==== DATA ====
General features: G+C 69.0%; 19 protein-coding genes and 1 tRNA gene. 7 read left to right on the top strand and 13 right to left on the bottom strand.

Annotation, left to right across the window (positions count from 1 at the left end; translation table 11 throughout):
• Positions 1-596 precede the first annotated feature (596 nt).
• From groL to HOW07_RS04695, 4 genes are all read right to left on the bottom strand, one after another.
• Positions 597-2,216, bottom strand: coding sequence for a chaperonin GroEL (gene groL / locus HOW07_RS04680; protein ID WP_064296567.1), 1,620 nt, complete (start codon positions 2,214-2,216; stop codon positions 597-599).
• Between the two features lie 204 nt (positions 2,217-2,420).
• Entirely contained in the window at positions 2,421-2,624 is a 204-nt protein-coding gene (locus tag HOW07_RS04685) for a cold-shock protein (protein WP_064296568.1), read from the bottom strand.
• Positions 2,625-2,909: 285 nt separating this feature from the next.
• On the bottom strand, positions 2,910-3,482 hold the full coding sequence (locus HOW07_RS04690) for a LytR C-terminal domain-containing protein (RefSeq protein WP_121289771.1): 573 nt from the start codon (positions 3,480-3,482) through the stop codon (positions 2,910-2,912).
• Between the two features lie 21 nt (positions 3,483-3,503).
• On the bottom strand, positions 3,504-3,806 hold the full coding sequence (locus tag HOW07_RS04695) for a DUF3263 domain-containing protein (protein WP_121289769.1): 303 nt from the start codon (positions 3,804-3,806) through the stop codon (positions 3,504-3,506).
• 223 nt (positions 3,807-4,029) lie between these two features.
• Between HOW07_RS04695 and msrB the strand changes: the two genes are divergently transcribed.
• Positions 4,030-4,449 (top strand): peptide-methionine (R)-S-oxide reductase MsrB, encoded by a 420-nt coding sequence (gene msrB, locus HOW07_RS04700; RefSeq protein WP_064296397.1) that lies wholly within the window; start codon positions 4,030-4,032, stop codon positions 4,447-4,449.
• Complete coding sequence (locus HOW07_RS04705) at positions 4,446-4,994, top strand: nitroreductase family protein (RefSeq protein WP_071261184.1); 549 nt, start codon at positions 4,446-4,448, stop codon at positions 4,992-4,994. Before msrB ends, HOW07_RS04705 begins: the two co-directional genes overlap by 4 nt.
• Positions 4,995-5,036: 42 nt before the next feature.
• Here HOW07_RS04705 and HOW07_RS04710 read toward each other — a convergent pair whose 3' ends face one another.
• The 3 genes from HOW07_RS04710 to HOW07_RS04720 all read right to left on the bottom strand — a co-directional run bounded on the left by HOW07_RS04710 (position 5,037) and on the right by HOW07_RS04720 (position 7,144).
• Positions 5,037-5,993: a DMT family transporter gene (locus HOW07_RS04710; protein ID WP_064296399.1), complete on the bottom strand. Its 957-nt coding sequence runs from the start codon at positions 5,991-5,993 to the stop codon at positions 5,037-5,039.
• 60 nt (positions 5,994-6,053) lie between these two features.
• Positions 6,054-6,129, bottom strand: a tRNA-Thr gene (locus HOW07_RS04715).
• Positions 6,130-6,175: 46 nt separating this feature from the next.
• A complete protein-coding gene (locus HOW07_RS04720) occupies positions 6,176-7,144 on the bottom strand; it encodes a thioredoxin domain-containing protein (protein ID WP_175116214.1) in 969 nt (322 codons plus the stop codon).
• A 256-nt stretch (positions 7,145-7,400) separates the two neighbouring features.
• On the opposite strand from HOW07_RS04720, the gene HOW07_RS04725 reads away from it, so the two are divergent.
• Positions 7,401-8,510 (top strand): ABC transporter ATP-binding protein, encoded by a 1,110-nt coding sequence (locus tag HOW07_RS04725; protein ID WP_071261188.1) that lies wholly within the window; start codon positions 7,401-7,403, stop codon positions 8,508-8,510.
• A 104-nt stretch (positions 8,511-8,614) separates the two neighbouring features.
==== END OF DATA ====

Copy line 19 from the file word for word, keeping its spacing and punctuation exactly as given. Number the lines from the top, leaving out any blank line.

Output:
• Positions 5,037-5,993: a DMT family transporter gene (locus HOW07_RS04710; protein ID WP_064296399.1), complete on the bottom strand. Its 957-nt coding sequence runs from the start codon at positions 5,991-5,993 to the stop codon at positions 5,037-5,039.